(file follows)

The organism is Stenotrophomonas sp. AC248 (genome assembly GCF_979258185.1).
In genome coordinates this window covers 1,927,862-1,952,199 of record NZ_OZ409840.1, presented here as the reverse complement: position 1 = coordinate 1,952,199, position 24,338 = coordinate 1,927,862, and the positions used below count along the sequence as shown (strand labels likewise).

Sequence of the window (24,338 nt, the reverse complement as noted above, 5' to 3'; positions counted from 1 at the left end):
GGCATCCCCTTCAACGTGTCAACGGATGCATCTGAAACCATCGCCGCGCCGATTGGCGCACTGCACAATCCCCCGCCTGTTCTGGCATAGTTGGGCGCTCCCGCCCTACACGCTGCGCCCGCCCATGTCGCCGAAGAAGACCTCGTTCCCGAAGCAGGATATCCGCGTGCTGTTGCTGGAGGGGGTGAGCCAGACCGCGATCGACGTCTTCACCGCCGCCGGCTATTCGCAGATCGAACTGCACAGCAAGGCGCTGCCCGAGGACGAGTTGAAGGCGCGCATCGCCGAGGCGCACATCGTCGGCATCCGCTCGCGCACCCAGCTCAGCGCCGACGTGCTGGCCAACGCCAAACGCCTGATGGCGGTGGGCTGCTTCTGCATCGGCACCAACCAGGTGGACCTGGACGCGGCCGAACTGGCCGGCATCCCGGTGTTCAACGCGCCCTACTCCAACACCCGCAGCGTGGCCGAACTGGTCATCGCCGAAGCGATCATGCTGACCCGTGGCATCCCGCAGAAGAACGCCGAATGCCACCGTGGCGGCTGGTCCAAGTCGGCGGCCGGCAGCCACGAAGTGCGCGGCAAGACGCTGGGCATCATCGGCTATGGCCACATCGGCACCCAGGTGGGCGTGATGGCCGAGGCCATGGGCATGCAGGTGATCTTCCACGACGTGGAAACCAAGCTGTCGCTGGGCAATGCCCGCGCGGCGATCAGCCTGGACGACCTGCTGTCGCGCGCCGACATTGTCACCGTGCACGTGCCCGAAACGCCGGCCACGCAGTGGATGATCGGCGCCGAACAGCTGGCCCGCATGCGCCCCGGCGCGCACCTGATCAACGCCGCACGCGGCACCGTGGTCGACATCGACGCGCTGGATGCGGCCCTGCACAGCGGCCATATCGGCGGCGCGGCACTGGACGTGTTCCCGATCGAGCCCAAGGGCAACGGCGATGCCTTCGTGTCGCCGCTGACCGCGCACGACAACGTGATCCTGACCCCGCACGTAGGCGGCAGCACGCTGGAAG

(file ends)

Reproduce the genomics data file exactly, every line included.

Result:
The organism is Stenotrophomonas sp. AC248 (genome assembly GCF_979258185.1).
In genome coordinates this window covers 1,927,862-1,952,199 of record NZ_OZ409840.1, presented here as the reverse complement: position 1 = coordinate 1,952,199, position 24,338 = coordinate 1,927,862, and the positions used below count along the sequence as shown (strand labels likewise).

Sequence of the window (24,338 nt, the reverse complement as noted above, 5' to 3'; positions counted from 1 at the left end):
GGCATCCCCTTCAACGTGTCAACGGATGCATCTGAAACCATCGCCGCGCCGATTGGCGCACTGCACAATCCCCCGCCTGTTCTGGCATAGTTGGGCGCTCCCGCCCTACACGCTGCGCCCGCCCATGTCGCCGAAGAAGACCTCGTTCCCGAAGCAGGATATCCGCGTGCTGTTGCTGGAGGGGGTGAGCCAGACCGCGATCGACGTCTTCACCGCCGCCGGCTATTCGCAGATCGAACTGCACAGCAAGGCGCTGCCCGAGGACGAGTTGAAGGCGCGCATCGCCGAGGCGCACATCGTCGGCATCCGCTCGCGCACCCAGCTCAGCGCCGACGTGCTGGCCAACGCCAAACGCCTGATGGCGGTGGGCTGCTTCTGCATCGGCACCAACCAGGTGGACCTGGACGCGGCCGAACTGGCCGGCATCCCGGTGTTCAACGCGCCCTACTCCAACACCCGCAGCGTGGCCGAACTGGTCATCGCCGAAGCGATCATGCTGACCCGTGGCATCCCGCAGAAGAACGCCGAATGCCACCGTGGCGGCTGGTCCAAGTCGGCGGCCGGCAGCCACGAAGTGCGCGGCAAGACGCTGGGCATCATCGGCTATGGCCACATCGGCACCCAGGTGGGCGTGATGGCCGAGGCCATGGGCATGCAGGTGATCTTCCACGACGTGGAAACCAAGCTGTCGCTGGGCAATGCCCGCGCGGCGATCAGCCTGGACGACCTGCTGTCGCGCGCCGACATTGTCACCGTGCACGTGCCCGAAACGCCGGCCACGCAGTGGATGATCGGCGCCGAACAGCTGGCCCGCATGCGCCCCGGCGCGCACCTGATCAACGCCGCACGCGGCACCGTGGTCGACATCGACGCGCTGGATGCGGCCCTGCACAGCGGCCATATCGGCGGCGCGGCACTGGACGTGTTCCCGATCGAGCCCAAGGGCAACGGCGATGCCTTCGTGTCGCCGCTGACCGCGCACGACAACGTGATCCTGACCCCGCACGTAGGCGGCAGCACGCTGGAAG